Freedom from Religion v. Chino Valley (Ninth Circuit) (2018)
Finally, a modern perspective assessing the direction of Establishment Clause jurisprudence in schools is the case, Freedom from Religion Foundation Inc. v. Chino Valley, a Ninth Circuit case in which the court ruled that religious invocations to start open portions of Board meetings were not within the legislative-prayer tradition that allows certain types of prayers to open legislative sessions. A persuasive factor the court considered was that school children attended the session and were more susceptible to religious influence compared to matured adults.
The Ninth Circuit relied on the Lemon Test from Lemon v. Kurtzman to reach its conclusion. The three-pronged test finds a governmental action can violate the Establishment Clause unless it (1) has a secular legislative purpose; (2) does not have the primary effect of advancing or inhibiting religion and (3) does not foster excessive entanglement between government and religion.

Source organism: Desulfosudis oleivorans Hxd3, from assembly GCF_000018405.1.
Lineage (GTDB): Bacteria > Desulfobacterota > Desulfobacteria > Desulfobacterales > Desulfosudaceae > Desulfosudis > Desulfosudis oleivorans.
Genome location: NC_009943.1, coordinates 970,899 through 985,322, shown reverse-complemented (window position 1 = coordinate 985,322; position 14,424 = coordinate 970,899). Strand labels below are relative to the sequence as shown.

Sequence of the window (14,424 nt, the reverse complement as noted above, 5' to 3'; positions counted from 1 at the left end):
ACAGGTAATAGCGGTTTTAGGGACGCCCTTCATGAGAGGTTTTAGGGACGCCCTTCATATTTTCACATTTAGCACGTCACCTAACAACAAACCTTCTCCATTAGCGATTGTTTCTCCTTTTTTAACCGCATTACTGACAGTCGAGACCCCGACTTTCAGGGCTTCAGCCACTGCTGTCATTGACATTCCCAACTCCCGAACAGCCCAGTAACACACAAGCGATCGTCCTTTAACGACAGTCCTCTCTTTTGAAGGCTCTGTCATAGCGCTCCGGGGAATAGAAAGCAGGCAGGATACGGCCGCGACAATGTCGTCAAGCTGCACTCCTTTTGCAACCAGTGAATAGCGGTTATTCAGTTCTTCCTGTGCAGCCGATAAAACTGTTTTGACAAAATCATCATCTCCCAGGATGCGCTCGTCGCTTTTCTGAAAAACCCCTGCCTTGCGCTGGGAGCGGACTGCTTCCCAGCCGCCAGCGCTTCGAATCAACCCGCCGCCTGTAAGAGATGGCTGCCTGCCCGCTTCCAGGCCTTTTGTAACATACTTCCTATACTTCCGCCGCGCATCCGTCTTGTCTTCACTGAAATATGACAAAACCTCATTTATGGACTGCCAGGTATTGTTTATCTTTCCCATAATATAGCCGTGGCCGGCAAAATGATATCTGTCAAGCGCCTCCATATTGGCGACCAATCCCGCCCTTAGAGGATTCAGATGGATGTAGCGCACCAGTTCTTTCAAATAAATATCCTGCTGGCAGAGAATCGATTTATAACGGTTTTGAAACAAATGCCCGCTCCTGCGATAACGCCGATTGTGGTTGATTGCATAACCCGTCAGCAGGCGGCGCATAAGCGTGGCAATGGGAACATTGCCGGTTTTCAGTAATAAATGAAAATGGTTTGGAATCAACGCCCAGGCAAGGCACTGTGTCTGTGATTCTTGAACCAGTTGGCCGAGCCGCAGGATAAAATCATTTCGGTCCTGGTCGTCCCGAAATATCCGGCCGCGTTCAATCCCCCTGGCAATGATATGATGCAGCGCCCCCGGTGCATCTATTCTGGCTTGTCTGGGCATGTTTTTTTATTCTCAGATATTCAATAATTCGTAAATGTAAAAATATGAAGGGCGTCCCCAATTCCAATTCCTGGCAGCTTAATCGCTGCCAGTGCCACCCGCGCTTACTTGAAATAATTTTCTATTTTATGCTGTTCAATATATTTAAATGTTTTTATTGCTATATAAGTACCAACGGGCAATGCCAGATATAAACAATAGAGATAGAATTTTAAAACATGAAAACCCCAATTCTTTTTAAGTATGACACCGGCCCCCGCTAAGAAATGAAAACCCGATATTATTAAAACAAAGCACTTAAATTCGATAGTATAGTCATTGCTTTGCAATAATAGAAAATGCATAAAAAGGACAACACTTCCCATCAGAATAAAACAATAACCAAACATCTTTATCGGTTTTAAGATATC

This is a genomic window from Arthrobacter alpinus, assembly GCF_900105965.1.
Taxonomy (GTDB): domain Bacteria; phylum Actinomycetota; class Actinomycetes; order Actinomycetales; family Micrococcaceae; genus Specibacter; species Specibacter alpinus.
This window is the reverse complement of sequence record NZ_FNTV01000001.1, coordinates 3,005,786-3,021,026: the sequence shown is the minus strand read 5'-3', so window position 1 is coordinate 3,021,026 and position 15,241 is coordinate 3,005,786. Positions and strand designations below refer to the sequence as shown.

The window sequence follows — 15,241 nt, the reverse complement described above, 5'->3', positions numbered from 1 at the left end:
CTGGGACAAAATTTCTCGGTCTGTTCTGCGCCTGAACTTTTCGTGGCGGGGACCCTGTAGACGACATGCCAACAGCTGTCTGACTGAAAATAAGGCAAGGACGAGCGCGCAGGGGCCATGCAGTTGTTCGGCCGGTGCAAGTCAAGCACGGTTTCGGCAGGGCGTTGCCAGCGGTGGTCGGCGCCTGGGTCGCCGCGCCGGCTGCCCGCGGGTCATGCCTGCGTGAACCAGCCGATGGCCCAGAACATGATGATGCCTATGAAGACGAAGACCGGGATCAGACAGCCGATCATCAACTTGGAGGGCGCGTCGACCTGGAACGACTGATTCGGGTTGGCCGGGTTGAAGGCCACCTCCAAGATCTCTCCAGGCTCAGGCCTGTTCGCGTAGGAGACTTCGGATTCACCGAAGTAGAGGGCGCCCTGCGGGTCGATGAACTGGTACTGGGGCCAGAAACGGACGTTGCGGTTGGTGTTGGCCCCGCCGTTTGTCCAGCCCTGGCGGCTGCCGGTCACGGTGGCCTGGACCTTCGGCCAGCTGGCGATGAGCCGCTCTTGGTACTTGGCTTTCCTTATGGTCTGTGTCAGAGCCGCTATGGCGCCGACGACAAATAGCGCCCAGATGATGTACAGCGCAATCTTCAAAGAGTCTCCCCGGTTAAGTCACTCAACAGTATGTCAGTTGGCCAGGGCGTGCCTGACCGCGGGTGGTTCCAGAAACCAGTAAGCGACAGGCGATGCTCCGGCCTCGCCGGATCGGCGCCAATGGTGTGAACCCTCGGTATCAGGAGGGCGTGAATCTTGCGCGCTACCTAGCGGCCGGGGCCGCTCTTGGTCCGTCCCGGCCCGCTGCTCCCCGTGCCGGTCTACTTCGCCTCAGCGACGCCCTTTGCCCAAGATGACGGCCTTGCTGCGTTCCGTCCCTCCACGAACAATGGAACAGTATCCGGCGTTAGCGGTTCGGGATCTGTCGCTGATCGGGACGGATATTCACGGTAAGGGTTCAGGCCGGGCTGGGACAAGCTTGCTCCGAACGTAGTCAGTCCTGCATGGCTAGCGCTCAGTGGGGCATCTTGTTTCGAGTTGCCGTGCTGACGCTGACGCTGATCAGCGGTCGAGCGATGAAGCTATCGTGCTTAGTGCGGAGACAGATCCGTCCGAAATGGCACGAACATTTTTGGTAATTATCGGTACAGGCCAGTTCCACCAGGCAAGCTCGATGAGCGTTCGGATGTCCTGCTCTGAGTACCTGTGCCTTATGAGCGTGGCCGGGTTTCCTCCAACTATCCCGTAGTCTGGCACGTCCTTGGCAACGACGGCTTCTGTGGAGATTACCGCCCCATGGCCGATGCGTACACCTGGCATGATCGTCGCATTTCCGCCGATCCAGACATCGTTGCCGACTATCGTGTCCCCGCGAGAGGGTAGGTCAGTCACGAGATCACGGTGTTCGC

The court found that the prayer sessions lacked a secular legislative purpose, thus failing at the first prong of Lemon. The court stated that the prayers commonly took place “before the groups of schoolchildren whose attendance is not truly voluntary and one whose relationship to school district officials including the Board, is not one of full parity.” The court distinguished with the Supreme Court precedent in Township of Greece because there, the audience was mature adults with the freedom to leave the session and it was not acting as an extension of the school system’s public education experience. Here, the Board dealt with specific issues in education and the court found the risk was too great to students in attendance in that their belief systems would be unjustly influenced at such an age with pressures of complying with the Board’s potential religious educational mission.
The court also provided that it does not meet the complete religious diversity of the Chino Valley area with its failure to invite religious leaders outside of the mainstream and also the failure to consider those without religious belief to assist with the reflection.